My new doctor ordered a five-day inpatient EEG on the epilepsy monitoring unit in a local hospital, where he and his team induced seizures while a machine recorded the activity in my brain to see precisely where the seizures originated. The epileptologist and his team determined that I could benefit from brain surgery. At the hospital where I would have the operation, I underwent a series of pre-surgical tests and passed them all. I began to count down to my surgery date. I was so excited by the prospect of ending my seizures that my pastor later said, “Letitia was acting like she was going to Disney World or something.”

Research has shown that epilepsy surgery is relatively safe. Most patients no longer have seizures afterwards. Pre-op testing can predict how patients will fare. Temporal resections — where the piece of the brain’s temporal lobe that is causing the seizures is removed — are the most common type of epilepsy surgeries.

I had a left temporal lobectomy on Aug. 16, 2012. My surgeon removed the small part of my brain through a tiny incision. My operation was very successful. I haven’t had a seizure since, and my doctors don’t expect me to have another seizure ever again. After my surgery, I had a severe headache for about a month as my brain and head healed. I felt like I had been hit in the head with a hammer. I had to spend most of that time in bed because of the pain and sleepiness from the pain meds.

I am still getting to know myself post-epilepsy. Not only is my brain free from the misfiring electricity that caused seizures, but my mind and body are free from the long-term effects of anti-epileptic medications.

Since my surgery, I’ve started experiencing mental, spiritual, emotional and physical clarity unlike any I’d ever known. That feeling became more apparent when I went back to school two years ago to pursue my doctorate in counselor education and supervision. For the first time in my academic life, I can learn and study without the fuzziness of brain fog and the challenges of epilepsy and medications. I can read and understand material much faster and with greater depth than before. I am maintaining a 3.9 GPA in my doctoral program and expect to finish in 2018.

I share my story openly and frequently, not just with epilepsy patients and their loved ones, but with all patients. I have learned that some of the physical, emotional and mental agony that I faced with seizures occurs across diseases. In particular, many patients suffer from brain fog and the adverse effects of medicine. Unfortunately, some, like me, may not know if what they are experiencing is specific to the disease — or what their lives could be like without illness or medication.

I told my story to the family of a young girl who also suffered from epilepsy. She and her family eventually decided to seek brain surgery. (She required three operations.) She’s now a seizure-free teenager. Mostly importantly, she is living without seizures at a much younger age than I did.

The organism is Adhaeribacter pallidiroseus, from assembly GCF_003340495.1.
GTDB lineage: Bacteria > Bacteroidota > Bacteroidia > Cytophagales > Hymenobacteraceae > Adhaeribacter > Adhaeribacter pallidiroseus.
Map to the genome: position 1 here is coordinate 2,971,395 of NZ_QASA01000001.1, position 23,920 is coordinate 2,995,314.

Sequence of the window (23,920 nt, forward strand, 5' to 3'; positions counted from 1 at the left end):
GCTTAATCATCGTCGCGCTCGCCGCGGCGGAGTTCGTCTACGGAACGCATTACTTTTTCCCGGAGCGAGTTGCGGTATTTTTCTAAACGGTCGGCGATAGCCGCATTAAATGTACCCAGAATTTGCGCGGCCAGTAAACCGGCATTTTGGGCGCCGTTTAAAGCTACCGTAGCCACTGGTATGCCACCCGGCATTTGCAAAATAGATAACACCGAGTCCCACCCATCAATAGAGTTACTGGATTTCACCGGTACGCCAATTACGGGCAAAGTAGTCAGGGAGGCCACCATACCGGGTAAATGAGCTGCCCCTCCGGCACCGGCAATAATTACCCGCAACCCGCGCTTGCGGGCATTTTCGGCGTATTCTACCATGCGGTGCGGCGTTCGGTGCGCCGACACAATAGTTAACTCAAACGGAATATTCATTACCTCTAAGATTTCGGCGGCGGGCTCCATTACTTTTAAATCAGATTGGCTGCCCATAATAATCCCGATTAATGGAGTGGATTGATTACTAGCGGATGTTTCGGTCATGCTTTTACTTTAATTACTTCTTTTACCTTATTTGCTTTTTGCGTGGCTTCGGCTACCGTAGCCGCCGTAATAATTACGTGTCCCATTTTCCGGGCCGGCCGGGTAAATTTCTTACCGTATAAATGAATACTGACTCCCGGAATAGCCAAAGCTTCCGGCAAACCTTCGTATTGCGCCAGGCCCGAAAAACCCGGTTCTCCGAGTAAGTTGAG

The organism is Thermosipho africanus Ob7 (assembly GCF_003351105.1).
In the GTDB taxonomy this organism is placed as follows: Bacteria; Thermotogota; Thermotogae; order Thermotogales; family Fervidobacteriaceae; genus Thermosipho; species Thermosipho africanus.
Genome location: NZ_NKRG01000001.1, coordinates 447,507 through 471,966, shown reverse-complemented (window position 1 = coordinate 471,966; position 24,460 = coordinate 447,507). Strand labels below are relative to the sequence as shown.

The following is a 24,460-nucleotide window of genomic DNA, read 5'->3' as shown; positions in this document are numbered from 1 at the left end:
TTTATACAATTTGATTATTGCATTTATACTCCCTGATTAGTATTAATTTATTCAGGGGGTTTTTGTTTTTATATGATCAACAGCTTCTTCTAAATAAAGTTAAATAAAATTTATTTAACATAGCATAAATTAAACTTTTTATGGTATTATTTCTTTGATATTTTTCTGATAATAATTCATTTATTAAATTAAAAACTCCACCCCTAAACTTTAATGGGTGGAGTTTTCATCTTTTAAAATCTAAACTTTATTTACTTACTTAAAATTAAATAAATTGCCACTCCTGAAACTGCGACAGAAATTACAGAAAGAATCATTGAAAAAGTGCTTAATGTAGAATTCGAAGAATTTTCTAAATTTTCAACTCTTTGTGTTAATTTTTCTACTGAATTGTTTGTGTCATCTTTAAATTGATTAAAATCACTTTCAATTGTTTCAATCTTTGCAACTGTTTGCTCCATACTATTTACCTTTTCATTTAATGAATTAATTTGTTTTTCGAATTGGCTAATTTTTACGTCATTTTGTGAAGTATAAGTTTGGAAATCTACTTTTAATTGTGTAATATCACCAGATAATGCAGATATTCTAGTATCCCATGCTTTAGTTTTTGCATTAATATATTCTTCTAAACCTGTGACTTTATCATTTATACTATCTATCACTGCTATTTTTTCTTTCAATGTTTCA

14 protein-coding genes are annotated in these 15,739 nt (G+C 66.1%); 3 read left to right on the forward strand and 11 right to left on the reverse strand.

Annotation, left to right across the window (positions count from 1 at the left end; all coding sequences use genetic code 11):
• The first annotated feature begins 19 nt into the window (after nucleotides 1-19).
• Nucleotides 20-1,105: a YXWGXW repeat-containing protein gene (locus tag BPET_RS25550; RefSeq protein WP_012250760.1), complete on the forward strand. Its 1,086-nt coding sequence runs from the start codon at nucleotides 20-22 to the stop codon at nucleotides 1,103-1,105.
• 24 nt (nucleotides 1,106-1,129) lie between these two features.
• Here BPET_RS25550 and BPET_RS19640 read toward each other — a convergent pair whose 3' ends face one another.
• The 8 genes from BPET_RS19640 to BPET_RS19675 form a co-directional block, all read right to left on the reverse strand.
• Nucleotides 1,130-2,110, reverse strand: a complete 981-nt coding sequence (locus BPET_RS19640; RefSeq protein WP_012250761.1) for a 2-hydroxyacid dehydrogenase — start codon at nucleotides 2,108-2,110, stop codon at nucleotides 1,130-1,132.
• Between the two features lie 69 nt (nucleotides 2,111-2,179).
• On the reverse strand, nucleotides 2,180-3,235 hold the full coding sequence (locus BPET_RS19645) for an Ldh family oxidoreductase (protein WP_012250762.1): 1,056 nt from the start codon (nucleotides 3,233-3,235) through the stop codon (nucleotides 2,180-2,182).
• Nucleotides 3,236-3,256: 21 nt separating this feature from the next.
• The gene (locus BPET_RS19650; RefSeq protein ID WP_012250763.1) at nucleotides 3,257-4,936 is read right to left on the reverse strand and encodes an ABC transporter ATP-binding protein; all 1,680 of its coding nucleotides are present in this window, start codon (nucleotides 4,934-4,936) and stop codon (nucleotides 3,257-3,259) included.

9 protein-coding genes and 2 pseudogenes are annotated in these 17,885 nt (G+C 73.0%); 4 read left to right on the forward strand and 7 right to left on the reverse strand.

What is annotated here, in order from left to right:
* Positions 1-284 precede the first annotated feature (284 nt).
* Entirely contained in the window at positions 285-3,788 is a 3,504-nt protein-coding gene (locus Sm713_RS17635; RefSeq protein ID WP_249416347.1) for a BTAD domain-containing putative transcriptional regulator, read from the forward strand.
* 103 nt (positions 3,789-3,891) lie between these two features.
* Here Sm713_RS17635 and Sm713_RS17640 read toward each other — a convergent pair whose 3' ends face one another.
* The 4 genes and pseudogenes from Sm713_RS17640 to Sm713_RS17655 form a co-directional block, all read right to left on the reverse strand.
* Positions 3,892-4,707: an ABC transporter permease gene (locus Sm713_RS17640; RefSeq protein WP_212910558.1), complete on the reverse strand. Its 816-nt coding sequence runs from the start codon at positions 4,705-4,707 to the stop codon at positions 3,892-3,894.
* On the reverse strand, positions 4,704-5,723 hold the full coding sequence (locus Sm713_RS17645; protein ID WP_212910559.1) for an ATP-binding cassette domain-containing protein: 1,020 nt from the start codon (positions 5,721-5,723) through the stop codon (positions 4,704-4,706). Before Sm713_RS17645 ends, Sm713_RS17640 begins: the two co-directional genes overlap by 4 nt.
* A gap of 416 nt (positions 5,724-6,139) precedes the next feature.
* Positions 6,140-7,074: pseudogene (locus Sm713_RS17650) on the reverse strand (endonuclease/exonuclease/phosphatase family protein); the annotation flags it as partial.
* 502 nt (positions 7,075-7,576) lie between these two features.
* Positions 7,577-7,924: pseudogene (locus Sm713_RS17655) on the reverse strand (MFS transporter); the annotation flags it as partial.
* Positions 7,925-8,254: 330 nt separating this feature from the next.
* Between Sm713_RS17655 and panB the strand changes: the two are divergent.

When I was a child, my parents didn’t let me ride my bike for a few weeks after I had a seizure. As an adult, I didn’t ride much. I had to give up driving when my seizures became more frequent. Now I drive again and I bike regularly for fun and exercise. I’m very grateful for my new brain.

 

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Epilepsy Awareness Month: The value in helping others

Posted November 6th, 2015 by

It’s November, which means it’s Epilepsy Awareness Month. During our #NotAlone campaign, we shared how PatientsLikeMe member Letitia’s experience on the site helped her feel less alone in living with epilepsy.

Letitia (Letitia81), a member of our 2014-2015 Team of Advisors, explains:

“I enjoyed connecting with others suffering from seizures and exchanged ideas about diagnostic tools such as the 72 hour EGG, treatments, triggers and the like. The most beneficial data that I found on this site was learning about epileptologists and more about epilepsy surgery. Prior to finding out about such a specialists, I continued to use the ineffective treatments given to me by general neurologists for 21 years. After doing some more research on the epileptology, I fired my neurologist and went to see the epileptologist in my area, who was able to perform special testing to accurately diagnose and recommend epilepsy surgery for my condition. As a result, I underwent pretesting last year for epilepsy surgery and after successfully passing all pre-test, I had my surgery (Left Temporal Lobectomy) on August 16, 2012 and have been seizure free ever since! My surgery was very successful and the chances of me having seizures again is very unlikely. I’ve made it my passion to share my story and resources with others who are suffering and/or know someone who is suffering from uncontrollable seizures and epilepsy.”

But Letitia is not alone in her experience with other members of the epilepsy community, and there are many PatientsLikeMe members who understand the value in connecting with and learning from others who understand what they’re going through.

 “Being a member of a meaningful team is time well spent. I can still contribute in some way to the greater good. It means that there are still things I need to do and be a part of despite my challenges. For anyone who has an illness or disability, you have to widen your world to help others. That is what ultimately will help you. When I was at my very worst, my husband told me I needed a new hobby. I was in medical offices 2-3 times a week, and now it is once a month. That is progress I can see!” – Becky (Rebelor), also a member of our 2014-2015 Team of Advisors, who is living with epilepsy.

“I joined [PatientsLikeMe] because I didn’t want to feel alone anymore. Simply put. And I know that I could be helpful with my life experience of having epilepsy to someone else just like me.” – PatientsLikeMe epilepsy member

“I wish I had found [PatientsLikeMe] years ago. It could have been a huge help to me during the worst years. My seizures are now controlled using a mixture of medications. Now I hope to help people who are still in those dark times.” – PatientsLikeMe epilepsy member

Are you living with epilepsy? During the month of November – and year-around – check out what the Epilepsy Foundation is doing to promote epilepsy awareness and help those living with epilepsy.

You can also connect with more than 9,800 others like you on PatientsLikeMe, and share experiences with more than 10,800 others in the epilepsy forum.